How to use less gas – these tips could save you trips to the pump
With unleaded gasoline in New Jersey costing about $1.40 more per gallon than it did a year ago, you’re probably looking to take as few trips to the pump as possible.
By changing a few driving habits and keeping your car in good working order, you could significantly reduce the amount of fuel your vehicle actually uses, reducing the wasted dollars and cents every day.
To slow down
In most vehicles, fuel economy peaks at around 50 mph. Then it decreases as the speed increases.
“Reducing your highway speed by 5 to 10 mph can increase your fuel economy by up to 14 percent,” says Tracy Noble, spokeswoman for AAA Mid-Atlantic. “Reducing your speed and just leveling your ride can go a long way.”
It’s not advisable to drive below the speed limit – many major highways in the Garden State have speed limits of 65 mph – but you use less gas by staying around the limit.
On long journeys, you can use cruise control to ensure a specific speed.
“Aggressive driving habits such as engine cranking, speeding, squealing in turns, and sticking the gas pedal are big fuel wasters,” State Farm says.
When approaching a traffic light or stop sign, release the pedal for a moment and allow your vehicle to downshift before applying the brake.
Motorists are urged to drive as “constantly” as possible, Noble says.
“Slow and steady will really help with those high prices,” she says.
Don’t just sit there
Idling uses more gas than restarting your engine. According to Noble, a car engine consumes between a quarter and a half gallon of fuel per hour when idling.
So taking that morning meeting in the car, or warming up the car for 15 minutes, is actually costing you.
“If you have to wait more than a minute or two in your parked vehicle, turn off the engine and only restart when you’re ready to continue driving,” State Farm advises. “In extreme weather it’s nice to get into a comfortable car, but be aware of how long the vehicle is idling so you don’t waste fuel.”
You would also benefit from turning your car off in stationary traffic, when you know you won’t be moving for a while. Newer cars come with a start/stop feature that temporarily stops the engine when a car is stationary.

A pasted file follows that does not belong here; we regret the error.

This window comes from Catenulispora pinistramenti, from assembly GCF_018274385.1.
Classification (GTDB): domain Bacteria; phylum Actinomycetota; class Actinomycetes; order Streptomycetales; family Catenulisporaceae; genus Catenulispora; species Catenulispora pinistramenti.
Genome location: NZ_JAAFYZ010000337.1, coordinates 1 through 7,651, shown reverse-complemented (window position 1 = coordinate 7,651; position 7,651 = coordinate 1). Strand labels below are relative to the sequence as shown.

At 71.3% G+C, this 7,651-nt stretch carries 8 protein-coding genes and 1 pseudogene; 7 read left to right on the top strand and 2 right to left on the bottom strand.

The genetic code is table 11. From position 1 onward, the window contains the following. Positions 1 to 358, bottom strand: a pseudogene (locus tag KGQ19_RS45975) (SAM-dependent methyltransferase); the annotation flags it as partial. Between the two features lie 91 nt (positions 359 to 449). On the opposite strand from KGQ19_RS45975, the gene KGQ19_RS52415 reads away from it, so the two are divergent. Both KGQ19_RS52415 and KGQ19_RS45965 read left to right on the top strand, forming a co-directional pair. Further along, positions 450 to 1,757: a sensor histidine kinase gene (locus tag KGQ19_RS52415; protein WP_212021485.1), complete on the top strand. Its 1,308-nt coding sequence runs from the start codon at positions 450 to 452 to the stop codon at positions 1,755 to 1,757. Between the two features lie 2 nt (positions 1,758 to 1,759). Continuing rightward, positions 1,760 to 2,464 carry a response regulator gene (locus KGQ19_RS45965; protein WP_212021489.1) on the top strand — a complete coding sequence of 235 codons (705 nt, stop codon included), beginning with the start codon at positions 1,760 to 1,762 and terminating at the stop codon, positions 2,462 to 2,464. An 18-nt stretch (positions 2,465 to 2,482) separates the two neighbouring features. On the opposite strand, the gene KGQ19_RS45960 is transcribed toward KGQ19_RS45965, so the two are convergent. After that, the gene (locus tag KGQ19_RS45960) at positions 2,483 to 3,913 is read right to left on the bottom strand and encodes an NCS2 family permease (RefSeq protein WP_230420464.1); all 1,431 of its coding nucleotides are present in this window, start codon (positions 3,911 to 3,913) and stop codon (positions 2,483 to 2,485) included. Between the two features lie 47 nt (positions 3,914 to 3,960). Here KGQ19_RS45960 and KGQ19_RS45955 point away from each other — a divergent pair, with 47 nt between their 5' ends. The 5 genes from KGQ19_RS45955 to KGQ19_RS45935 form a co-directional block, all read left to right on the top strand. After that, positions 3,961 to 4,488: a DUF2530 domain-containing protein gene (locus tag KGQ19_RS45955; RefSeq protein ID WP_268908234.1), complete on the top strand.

Stay on top of repairs
This trick may seem counterproductive to some readers, because you’ll be spending money to save money. But even something as simple as keeping your tires properly inflated, which can be done for free in some places, can save you more time. Under-inflated tires are also dangerous.
Routine maintenance, such as oil changes and replacing air filters, will help your vehicle run more efficiently.
See this State Farm page for a list of preventative maintenance steps to perform.
Don’t carry heavy objects around unnecessarily – get crates of bottled water out of the car, for example, or children’s sports equipment. Additional weight creates drag and forces the vehicle to consume more gasoline.
Drag can also be reduced by keeping the windows and sunroof closed when driving at higher speeds.
And, of course, the less you drive, the less fuel you use. So if you have a number of errands to run, plan your trip ahead so you don’t backtrack.
“Right now, if people can take advantage of remote work to eliminate that five-day commute, that would be great,” adds Noble. “And if there are carpooling opportunities, take advantage of those as well.”
Dino Flammia is a reporter for New Jersey 101.5. You can reach him at [email protected]
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